Khayelitsha Soup Kitchen Feeds Hungry Local Children
With the onset of winter, a Khayelitsha soup kitchen is hoping to receive eco-friendly hemp premises.
Olivier said the hemp house would be the third of its kind to be built in the country. “It’s warmer in winter and cooler in summer, relatively quick to build and has health benefits. So instead of cold, damp concrete, it’s providing the cleanest, healthiest environment and a warm, nurturing place for the children.”
They hope to start construction next month.
Winniefred Linda, 59, who runs the Yiza Ekhaya Soup Kitchen, is holding thumbs that the project gets off the ground.
Linda started the soup kitchen six years ago in her home, but when more and more hungry children arrived at her door she needed a bigger place. She then had a shack built on her neighbour’s plot. But she has been forced to leave.
GreenHome managing director Catherine Morris said the idea for the house came when she heard of the soup kitchen’s plight.
She first met Linda when she helped plant a vegetable patch on Mandela Day four years ago.
When she got the call from Linda she started looking for eco-friendly options, said Morris.
She discovered the benefits of hemp, the fibre derived from the cannabis plant. However, it is illegal to grow industrial hemp in South Africa without a permit from the Department of Health.
“It’s a plant that can be grown in a couple of months and it’s renewable and a better insulator than cement. It’s exciting because you can basically grow your own house.”
This week the Weekend Argus visited Linda’s soup kitchen. Two queues of pupils in school uniform were already waiting outside. Some of the children were washing their hands in a plastic basin while Linda and her four volunteers dished up pap and samp in plastic plates or in lunchboxes the children brought along.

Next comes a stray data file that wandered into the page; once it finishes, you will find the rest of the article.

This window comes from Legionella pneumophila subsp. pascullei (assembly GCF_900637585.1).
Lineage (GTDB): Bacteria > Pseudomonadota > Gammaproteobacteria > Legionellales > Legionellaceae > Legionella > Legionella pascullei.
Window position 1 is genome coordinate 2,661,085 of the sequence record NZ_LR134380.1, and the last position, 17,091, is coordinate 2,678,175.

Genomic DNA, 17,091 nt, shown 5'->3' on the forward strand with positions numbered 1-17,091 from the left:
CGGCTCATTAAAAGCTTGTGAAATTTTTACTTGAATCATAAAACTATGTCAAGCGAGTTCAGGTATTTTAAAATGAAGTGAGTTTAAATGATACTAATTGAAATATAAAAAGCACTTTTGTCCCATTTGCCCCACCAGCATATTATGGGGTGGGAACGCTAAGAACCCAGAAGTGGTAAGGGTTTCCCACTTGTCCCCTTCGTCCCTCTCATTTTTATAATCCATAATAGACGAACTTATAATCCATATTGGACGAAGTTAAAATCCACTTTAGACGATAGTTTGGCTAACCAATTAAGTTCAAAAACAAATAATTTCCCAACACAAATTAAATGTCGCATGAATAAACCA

The soup kitchen serves three meals a day, breakfast from 6am to children and at 10am breakfast is served to patients from a local clinic. Later, it is time for lunch.
The community fondly refers to Linda as “Nompilo”, which means health. She recalled the day she got the idea to start feeding the poor. She saw a man crawling in pain to her home.
“I asked him what’s wrong and he said his stomach was cramping. I helped him into my house and found out he had taken ARVs without eating. I gave him a plate of food. Afterwards he sat back and said, ‘Mamma, you saved my life.’”
The ill man became one of the first 40 people she started cooking for.
Today that number has grown to around 250, mostly children. Volunteers also deliver meals to bedridden patients.
Linda said many of the kids were “neglected” and often had young parents who abused alcohol and drugs.
“They come here barefoot and haven’t washed. Some cry because they are so hungry.”
Some of the children sleep over at the soup kitchen to escape troubled homes.
“Last year there was a boy about 7, he had a blue eye and was crying. After he finished eating he didn’t want to go home. I asked him what’s wrong and he said he got in between his parents when his father was hitting his mum.”
Funding remains one of her biggest challenges. She said “it’s not always easy” sourcing donors.
She suffers from arthritis and used her disability grant money for the NGO but soon appealed for help at her son’s primary school. His teacher introduced her to non-profit organisation Operation Hunger, in Grassy Park.
“They gave us veggies but after some years they also didn’t have the funds and then we got some donations from overseas but it’s just here and there. It’s difficult to feed 250 children, Monday to Friday, on about R2 000 a month,” said Linda.
Unwavering in her mission to provide nutrition to the hungry, she fought to keep her soup kitchen running and has started her own food garden, growing carrots, cabbage and butternut.
Linda waits with excitement for the new soup kitchen which will be equipped with a toilet and shower.
Most of all she hopes to continue feeding as many children as possible.
BY JANIS KINNEAR of Weekend Argus, 23 May 2015